Branding and Boba Fett

Sushrut Munje shares on Frankaffe what Boba Fett, the beloved villainous assassin from Star Wars, teaches us about branding and storytelling.
courtesy: Juan Pablo Perez

The famous villainous assassin from the Star Wars stories, Boba Fett, makes for a fascinating subject to broach. It is curious to note how a character with a comparatively low profile in movies that youngsters won’t really appreciate now has grown into a cult figure. What drives the mystique and what can we learn from it?

Understanding Boba

It is a classic example of the opportunist storyteller building the tale – much like how we live our lives in a highly connected world. We express without anticipating the reaction, and once we note the world’s approval, we put out similar expressions. We talk about daily happenings – when the world likes a certain occurrence, they actually like our perspective, the way we are communicating the tale. That’s when we – knowingly or unknowingly – build the tale and coat the people around us with quality narration, thus creating characters that people like even more.

People liked the mysterious Boba, his few words and sheer menace. The storyteller saw the opportunity and built the character with every consecutive movie, every consecutive book, thus building a brand out of a non entity.

Understanding the Legacy

Emotions help us connect with brands. For every brand we choose, there is a certain feeling that we associate with it. Humans feeling inadequate is the natural state of our being, and completing oneself is the unexplained hunger we feel throughout our life. Material comforts, when branded right, help us identify with a certain personality type. Communication is not easy for all, thus this association helps, it aids every individual’s proclamation to the world of what they are made of. At the bottom, it all boils down to raw empathy and a feeling that they belong.

The storyteller played his cards right by sharing Boba’s story in one of the latest movies – we were shown how his ‘Dad’ was an able assassin himself, how he was slayed by a Jedi Knight, and a poignant shot of Boba holding his helmet close. You feel for the kid then, and since you know the history, you take the liberty to even like the story that’s so well drafted. Pull the right strings and customers will take it upon themselves to see your brand through.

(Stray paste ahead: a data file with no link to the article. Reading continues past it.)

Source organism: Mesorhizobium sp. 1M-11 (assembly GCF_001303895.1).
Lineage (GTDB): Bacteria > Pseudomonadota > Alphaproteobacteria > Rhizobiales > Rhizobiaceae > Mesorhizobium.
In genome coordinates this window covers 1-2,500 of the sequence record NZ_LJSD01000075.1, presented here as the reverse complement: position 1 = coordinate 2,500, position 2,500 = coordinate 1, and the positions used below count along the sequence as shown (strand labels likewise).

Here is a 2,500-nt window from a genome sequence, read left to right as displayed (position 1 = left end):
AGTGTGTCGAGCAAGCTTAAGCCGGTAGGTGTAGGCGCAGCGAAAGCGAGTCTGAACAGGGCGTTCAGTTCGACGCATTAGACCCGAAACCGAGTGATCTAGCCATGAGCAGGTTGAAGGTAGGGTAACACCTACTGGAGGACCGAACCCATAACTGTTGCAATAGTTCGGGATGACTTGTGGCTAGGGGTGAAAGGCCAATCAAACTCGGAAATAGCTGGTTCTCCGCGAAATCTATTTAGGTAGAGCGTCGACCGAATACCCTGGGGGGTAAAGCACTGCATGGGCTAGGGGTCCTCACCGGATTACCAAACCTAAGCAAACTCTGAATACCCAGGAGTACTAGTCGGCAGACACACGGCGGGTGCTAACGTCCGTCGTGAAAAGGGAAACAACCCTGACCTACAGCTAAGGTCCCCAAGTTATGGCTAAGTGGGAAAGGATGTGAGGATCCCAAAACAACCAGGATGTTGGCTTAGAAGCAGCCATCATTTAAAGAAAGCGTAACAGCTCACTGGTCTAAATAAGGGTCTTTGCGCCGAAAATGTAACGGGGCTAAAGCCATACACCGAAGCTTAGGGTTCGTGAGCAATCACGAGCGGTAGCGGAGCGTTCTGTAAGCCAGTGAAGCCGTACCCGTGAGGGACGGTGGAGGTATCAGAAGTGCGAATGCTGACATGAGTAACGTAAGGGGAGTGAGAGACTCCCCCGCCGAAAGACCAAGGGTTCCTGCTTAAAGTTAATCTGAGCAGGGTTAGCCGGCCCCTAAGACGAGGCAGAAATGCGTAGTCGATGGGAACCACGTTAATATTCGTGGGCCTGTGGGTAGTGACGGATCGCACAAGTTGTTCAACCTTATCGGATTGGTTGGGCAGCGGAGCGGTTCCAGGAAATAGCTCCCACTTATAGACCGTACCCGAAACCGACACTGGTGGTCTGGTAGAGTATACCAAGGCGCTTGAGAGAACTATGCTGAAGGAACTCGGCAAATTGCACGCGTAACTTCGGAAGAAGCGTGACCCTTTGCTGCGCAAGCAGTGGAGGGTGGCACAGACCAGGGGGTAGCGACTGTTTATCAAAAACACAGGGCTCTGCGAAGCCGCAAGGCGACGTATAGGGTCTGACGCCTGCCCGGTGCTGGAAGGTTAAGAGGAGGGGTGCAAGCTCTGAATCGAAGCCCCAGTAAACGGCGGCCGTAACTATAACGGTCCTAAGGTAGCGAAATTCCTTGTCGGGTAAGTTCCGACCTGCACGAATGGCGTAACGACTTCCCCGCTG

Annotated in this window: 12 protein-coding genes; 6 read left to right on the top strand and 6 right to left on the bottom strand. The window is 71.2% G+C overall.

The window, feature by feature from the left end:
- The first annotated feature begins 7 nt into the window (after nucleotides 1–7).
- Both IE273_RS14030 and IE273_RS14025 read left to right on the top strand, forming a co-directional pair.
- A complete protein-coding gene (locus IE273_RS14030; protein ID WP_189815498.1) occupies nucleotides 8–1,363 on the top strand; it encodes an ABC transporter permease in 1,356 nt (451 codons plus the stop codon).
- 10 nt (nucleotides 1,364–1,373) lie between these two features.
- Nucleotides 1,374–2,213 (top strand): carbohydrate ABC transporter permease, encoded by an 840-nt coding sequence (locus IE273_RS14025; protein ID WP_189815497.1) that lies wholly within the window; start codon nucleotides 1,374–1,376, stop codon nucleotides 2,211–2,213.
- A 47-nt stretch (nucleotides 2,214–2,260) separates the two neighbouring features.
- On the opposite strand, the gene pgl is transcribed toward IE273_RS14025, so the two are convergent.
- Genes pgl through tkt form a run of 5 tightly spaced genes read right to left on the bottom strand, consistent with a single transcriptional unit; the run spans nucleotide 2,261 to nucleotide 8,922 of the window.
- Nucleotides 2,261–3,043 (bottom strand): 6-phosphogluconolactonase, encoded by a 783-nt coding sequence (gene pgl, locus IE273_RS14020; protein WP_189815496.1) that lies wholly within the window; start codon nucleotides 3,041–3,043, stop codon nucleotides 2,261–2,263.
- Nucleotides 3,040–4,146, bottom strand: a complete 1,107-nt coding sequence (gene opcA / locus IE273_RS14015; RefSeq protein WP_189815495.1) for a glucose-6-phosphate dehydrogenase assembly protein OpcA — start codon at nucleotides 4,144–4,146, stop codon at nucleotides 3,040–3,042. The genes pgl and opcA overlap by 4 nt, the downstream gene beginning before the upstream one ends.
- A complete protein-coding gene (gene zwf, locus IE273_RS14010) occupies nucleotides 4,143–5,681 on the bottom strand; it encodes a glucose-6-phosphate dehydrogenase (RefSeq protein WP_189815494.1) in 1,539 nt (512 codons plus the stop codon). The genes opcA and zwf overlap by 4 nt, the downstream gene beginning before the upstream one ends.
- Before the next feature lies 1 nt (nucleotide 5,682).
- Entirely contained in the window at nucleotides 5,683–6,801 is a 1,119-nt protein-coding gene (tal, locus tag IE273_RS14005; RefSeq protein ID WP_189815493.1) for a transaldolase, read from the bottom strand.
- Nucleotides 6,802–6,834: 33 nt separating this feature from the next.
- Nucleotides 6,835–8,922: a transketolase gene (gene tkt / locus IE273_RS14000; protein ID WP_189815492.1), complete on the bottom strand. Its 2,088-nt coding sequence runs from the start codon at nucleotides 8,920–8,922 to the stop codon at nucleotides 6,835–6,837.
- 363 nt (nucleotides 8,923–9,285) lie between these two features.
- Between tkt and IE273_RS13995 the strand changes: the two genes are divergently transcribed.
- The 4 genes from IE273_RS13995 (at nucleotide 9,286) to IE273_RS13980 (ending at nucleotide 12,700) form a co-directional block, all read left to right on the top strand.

Understanding the Symbol

I ended up purchasing an expensive action figure purely as a token of appreciation for the character Boba – a symbol of a possible non entity being created into something almost as major as Darth Vader. Following lessons learnt:

  • Pay attention to details – every minor aspect has the potential to stand apart
  • Be responsive and note customers’ reactions – do what they like more often
  • Build stories around a minor good occurrence
  • Amplify the goodness, highlight the aspects that you want to exploit
  • Be sincere, be honest, keep your promises

Thank you, Boba Fett the Villain, for you stand as an inspiration. Glad you could keep most of your promises, which earned you the reputation. Glad you couldn’t keep some, which saved our heroes in the fight against the Dark Side!

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